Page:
This blog post was originally published in German by Dr. Martin Faass and can be found here: http://blog.liebermann-villa.de/jewish-country-house-2018/
On 5-6 March 2018, a conference on "Jewish Country Houses" was organized in Oxford, hosted by the University of Oxford and the National Trust. Invited were scholars from England, the USA, Germany, Austria, Spain, and Italy as well as curators of well-known "Jewish Country Houses" from all over Europe. The Liebermann Villa on the Wannsee was included as one of these. The organizer, Abigail Green, a professor of European history at the University of Oxford, had already contacted me last year and invited me to introduce the Liebermann Villa in the Curating the Jewish Country House panel , I gladly accepted this invitation,
The Country House is a typical English affair as a representative estate of the landed gentry and upper middle class bourgeoisie. In the course of industrialization in the 19th century and the economic success of bourgeois entrepreneurs emerged a financial ‘nobility’ with great political influence, which included many Jews. In most European countries, it was not until this time that it became possible for Jews to become citizens and acquire property. The new money nobility wanted to copy the old-established nobility through the purchase, or the construction of a summer house to document their claim to social leadership. As one of the first influential Jewish families, the Rothschild family set standards here. Baron James de Rothschild, one of the richest Frenchmen of his time, built the Ferrières Castle in Ferrières-en-Brie around 1855 by the English architect Joseph Praxton, a huge château in the style of Louis VI. to build. This style was also used for subsequent new buildings of the international financial nobility as an expression of their social claim to power.
The first day of the conference was dedicated to the two groups of villas and country houses: 1. houses bought by enobled Jewish entrepreneurs, such as Gunnersbury Park or Torre Alfina, and 2. those that were new, like the castle of Ferrières. In connection with the first group, Martin Sabrow from the Center for Contemporary History Potsdam spoke about the purchase and restoration of Schloss Freienwalde by Liebermann's cousin Walter Rathenau, while Mimi Schmidt from Jindal Global University, India spoke about examples of Jewish summer houses in Austria. Special attention was again given to the model character of 18th century French architecture. A basic question that was repeatedly raised but could not be answered conclusively was: What makes a Country House a Jewish Country House? And: Can there ever be a specific type of building that can be called that? However, the scholars present agreed that throughout Europe the country house played a decisive role in the attempt to integrate and assimilate Jews into the social upper classes.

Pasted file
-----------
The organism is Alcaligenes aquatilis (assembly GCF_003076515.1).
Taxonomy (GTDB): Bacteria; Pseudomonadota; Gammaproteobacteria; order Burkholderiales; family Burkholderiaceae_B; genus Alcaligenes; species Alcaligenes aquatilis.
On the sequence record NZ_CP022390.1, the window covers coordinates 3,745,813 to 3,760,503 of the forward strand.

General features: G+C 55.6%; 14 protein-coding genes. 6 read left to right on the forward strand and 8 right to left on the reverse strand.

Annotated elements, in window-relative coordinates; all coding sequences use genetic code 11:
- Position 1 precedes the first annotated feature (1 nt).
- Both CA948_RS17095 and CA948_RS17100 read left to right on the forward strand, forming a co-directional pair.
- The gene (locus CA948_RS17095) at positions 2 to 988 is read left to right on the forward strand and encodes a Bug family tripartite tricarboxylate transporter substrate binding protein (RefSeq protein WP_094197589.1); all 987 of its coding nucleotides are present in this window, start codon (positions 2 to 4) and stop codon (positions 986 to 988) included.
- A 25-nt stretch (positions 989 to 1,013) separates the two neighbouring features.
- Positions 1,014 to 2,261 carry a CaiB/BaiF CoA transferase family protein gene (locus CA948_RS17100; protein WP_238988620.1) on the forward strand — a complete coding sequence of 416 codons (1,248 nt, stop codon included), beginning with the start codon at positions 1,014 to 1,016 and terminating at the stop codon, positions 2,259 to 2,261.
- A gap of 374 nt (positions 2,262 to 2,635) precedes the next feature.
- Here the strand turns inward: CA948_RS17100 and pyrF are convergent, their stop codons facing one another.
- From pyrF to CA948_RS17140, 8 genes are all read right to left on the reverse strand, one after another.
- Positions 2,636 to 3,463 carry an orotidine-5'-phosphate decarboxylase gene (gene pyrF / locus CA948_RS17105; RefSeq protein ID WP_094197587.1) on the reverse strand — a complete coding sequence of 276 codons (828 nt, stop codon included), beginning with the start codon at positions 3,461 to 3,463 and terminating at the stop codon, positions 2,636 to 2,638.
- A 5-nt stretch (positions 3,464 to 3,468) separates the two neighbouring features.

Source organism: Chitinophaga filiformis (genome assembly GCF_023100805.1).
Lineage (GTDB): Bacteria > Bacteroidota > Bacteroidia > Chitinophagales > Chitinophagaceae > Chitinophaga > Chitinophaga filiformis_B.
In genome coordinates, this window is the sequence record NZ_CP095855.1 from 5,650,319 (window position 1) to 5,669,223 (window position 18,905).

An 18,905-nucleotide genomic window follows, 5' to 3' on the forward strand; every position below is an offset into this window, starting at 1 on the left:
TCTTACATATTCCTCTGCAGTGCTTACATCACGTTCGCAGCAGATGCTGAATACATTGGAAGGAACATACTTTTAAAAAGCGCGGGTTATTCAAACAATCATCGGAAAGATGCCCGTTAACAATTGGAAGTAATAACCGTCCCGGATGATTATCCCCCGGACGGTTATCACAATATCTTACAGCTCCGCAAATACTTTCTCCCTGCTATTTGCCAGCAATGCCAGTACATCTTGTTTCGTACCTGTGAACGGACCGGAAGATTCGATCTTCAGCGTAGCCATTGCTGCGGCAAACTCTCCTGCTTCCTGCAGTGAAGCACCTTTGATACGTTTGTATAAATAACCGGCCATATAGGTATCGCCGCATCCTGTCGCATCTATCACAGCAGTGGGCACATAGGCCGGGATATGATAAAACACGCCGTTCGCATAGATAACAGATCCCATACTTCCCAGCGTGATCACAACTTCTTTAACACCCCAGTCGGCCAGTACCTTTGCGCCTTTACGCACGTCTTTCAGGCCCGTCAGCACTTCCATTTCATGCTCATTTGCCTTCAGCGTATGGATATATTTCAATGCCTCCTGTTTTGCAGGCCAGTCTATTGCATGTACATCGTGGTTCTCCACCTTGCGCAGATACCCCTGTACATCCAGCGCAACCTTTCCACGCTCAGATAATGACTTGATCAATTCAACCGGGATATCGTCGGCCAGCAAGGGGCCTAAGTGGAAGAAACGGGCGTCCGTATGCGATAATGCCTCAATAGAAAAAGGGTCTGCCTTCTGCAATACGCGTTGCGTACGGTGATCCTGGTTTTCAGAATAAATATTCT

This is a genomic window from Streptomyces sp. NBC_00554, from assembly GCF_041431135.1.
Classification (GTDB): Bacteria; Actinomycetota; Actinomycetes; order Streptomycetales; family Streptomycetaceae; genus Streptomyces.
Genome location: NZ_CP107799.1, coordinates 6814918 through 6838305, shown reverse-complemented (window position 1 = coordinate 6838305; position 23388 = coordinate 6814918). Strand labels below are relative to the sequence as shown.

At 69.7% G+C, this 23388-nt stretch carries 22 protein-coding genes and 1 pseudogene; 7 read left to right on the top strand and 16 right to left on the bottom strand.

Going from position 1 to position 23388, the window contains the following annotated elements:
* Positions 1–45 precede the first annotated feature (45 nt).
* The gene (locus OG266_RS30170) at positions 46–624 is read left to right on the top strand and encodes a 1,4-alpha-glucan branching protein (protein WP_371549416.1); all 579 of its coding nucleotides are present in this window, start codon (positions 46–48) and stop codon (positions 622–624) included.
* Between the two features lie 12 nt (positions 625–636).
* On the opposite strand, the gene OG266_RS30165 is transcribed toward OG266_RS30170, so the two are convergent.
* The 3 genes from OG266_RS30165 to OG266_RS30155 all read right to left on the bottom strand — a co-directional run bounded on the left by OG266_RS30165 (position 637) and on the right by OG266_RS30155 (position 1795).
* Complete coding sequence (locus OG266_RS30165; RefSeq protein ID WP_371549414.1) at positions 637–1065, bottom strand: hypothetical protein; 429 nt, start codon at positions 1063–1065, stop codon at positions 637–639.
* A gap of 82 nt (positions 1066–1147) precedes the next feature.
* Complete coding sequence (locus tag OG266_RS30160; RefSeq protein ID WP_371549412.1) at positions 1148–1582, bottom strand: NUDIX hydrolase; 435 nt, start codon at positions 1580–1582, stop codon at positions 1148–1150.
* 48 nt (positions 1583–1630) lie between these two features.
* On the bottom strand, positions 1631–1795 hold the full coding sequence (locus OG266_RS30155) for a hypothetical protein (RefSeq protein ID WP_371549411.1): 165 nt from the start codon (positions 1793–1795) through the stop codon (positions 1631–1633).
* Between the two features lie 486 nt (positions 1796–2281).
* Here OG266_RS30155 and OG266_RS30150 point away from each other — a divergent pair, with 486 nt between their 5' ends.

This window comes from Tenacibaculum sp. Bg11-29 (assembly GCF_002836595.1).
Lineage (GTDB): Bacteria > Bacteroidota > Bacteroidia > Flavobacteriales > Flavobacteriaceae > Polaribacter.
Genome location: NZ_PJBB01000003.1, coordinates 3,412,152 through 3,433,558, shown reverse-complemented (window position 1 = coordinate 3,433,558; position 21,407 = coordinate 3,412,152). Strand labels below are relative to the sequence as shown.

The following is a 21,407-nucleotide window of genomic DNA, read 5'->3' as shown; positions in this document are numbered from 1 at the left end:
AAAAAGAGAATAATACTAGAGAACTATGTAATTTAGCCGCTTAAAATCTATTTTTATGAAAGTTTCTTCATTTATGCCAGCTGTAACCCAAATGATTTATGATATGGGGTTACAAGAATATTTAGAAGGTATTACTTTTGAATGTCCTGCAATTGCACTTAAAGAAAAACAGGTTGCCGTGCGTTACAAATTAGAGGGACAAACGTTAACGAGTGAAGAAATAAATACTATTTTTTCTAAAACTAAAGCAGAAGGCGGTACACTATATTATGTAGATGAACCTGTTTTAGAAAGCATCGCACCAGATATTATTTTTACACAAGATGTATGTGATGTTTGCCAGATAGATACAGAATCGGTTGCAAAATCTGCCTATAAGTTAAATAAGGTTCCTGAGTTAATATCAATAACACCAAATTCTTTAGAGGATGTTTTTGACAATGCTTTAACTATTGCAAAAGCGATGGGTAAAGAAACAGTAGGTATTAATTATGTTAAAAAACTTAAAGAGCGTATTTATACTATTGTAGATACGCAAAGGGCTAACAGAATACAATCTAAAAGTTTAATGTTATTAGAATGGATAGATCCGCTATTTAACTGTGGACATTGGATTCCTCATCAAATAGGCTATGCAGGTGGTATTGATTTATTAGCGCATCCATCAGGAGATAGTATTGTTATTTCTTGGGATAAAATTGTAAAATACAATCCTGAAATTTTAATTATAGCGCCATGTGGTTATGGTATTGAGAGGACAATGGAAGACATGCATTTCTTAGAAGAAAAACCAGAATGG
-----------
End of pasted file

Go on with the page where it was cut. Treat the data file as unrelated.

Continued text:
The second day of the conference took place in one of the most outstanding examples of a Jewish Country House, Waddesdon Manor, a French-style chateau built by Ferdinand de Rothschild in Buckinghamshire between 1874 and 1889, now part of the National Trust. After a one-hour bus tour, two members of the National Trust led us through the house, which has many treasures and outstanding paintings. Equipped with such impressions, the conference then continued in the Powerhouse, the building's historic technical center. Now the topic "The Jewish country house as a museum" was on the program. In addition to colleagues from England and France, I had the opportunity to introduce the Liebermann Villa am Wannsee. The history of the Liebermann villa, its rescue through private initiative and the close connection between gardening and painting left a great impression on many conference participants. The director of the European Association for the Preservation and Promotion of Jewish Culture and Heritage, Assumpció Hosta, was so enthusiastic that she invited me to read the history of the Liebermann Villa in September 2018, to be presented in Barcelona during the European Days of Jewish Culture 2018.